What Resilience Looks Like in Complex Trauma
An interview with Dr. Jana Pressley on understanding this connection.
Posted April 10, 2019 | Reviewed by Lybi Ma
Today we continue in the series of interviews with experts on how resilience—one of the major themes of my book, A Walking Disaster: What Surviving Katrina and Cancer Taught Me About Faith and Resilience—connects to their area of study.
This interview is on the subject of complex trauma and resilience with Dr. Jana Pressley. She is Director of Training and Professional Development at the Trauma Center and an Adjunct Associate Professor at Richmont Graduate University. Pressley was formerly the Clinical Training and Associate Professor in the Clinical Psychology doctoral program at Wheaton College Graduate School. Her research interests are focused on the experience of court-involved young adults who have suffered relational trauma in the midst of chronic poverty and community violence, as well as the impact of complex trauma history on adult spirituality and meaning-making.
JA: How do you personally define complex trauma?
JP: The definition of complex trauma is twofold; it involves an understanding of both the nature of trauma exposure and its ongoing impact on an individual’s functioning and development. Complex trauma exposure is chronic in nature, occurs in the context of one’s caregiving system, and is generally understood to begin in childhood or adolescence. The exposures associated with complex trauma include, but are not limited to: abuse (physical, sexual, verbal, emotional), emotional and physical neglect, witnessing domestic violence, witnessing community violence, and victimization due to racial/cultural discrimination. Complex trauma exposure can also be understood as occurring when significant developmental needs went unmet, such as due to chronic caregiver impairment (e.g. parental mental health and/or substance abuse struggles). As a result of chronic, relational trauma, the developmental impact is significant and affects the individual’s emotional, cognitive, behavioral, interpersonal, and physical functioning throughout the lifespan.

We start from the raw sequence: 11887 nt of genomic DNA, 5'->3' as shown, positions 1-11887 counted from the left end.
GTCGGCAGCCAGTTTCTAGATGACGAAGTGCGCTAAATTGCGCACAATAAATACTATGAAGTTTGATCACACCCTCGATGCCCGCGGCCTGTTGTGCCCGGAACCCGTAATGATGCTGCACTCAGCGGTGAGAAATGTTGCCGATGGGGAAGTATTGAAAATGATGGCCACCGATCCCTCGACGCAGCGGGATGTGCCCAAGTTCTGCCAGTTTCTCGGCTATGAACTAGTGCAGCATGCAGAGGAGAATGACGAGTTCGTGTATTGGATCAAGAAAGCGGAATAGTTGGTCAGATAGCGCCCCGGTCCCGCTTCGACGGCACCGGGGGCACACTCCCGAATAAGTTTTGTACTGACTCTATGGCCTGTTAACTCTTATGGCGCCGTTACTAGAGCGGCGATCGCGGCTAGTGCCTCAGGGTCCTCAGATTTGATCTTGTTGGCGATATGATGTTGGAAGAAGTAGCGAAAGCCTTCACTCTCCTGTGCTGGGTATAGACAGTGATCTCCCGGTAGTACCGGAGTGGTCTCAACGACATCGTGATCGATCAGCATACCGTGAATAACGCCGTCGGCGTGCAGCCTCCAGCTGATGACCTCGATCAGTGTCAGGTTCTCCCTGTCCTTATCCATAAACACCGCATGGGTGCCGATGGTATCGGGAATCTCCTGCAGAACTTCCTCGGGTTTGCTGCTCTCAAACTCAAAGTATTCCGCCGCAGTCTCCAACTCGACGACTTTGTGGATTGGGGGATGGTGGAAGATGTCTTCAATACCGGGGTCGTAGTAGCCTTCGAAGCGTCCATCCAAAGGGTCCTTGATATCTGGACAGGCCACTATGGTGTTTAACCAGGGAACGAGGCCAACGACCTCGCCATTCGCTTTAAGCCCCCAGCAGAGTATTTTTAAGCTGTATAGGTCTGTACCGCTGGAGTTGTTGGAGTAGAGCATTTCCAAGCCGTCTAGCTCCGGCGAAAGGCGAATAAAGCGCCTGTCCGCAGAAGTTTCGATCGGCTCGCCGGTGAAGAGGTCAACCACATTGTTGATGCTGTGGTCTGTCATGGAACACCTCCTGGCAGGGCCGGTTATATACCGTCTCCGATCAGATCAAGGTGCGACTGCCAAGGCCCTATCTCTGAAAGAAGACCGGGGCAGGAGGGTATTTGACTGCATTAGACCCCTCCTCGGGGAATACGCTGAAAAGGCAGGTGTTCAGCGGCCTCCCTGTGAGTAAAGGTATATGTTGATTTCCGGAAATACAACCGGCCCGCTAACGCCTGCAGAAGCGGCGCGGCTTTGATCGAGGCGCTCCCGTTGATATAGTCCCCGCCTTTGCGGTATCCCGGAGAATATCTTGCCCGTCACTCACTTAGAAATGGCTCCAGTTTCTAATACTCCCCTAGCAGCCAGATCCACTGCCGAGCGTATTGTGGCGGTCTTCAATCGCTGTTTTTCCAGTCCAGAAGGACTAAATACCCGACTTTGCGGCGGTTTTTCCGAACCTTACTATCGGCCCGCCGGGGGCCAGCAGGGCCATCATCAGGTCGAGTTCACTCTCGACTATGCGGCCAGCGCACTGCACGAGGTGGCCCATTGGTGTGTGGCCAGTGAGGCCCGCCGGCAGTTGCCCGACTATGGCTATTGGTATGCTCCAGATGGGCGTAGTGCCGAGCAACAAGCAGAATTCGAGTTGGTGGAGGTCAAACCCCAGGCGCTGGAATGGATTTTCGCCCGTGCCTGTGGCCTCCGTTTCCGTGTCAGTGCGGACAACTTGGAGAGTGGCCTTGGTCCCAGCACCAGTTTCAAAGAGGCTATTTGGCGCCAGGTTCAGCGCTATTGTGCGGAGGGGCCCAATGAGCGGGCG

JA: What are some of the factors that contribute to complex trauma or put someone at risk?
JP: There are so many individuals, family, community, and societal stressors that increase vulnerability to adverse experiences. Intergenerational trauma is a significant risk factor—both at the individual and community level. Caregivers are often caught in the midst of a cycle in which their own developmental wounds were never addressed or healed, and the stressors of life and parenting become overwhelming, thereby putting the next generation at risk. This cycle is complicated further by the neurobiological impact of trauma. The chronic activation of the body’s stress response system leads children to adapt and develop survival-based behaviors (i.e. fight, flight, freeze, submit). For example, a child learns to fight first and think later because he had to do so to survive his family and neighborhood. Or alternatively, a child learns to become invisible and shut down because staying off the radar was the best option to avoid dangerous attention in her home. And although these behaviors were essential to earlier-life survival, they inhibit the survivor’s ability to live, love, work, and parent in adulthood…and the cycle of risk (potentially) continues.
JA: How did you first get interested in complex trauma?
JP: In the first internship of my doctoral program, one of my tasks was to complete annual psychological evaluations for children/teens in a residential center who were in state custody due to past abuse/neglect. As part of the chart review for these assessments, I began to see a pattern in which children as young as nine years old may already have been assigned seven or eight psychiatric diagnoses. As it turns out, the existing labels and diagnostic structure in place to understand such children are severely limited—we have diagnoses that capture child and adult mood swings, anxiety symptoms, disruptive behaviors, and negative interpersonal styles, and often all of the above are assigned to any given individual with a complex trauma history.
But I began wondering—what if there are better ways of understanding survivors of chronic and severe childhood trauma than through the lens of psychopathology? As it turns out, my following years of training would hold numerous mentors who taught me and modeled how to engage with traumatized patients with reflective curiosity, empathic presence, authenticity, humor, and most of all—a sense of common humanity. One of my heroes is Father Gregory Boyle, who talks about working with human suffering with an awareness of kinship and accompaniment—a sense that we are all in this journey together.
JA: What is the connection between complex trauma and resilience?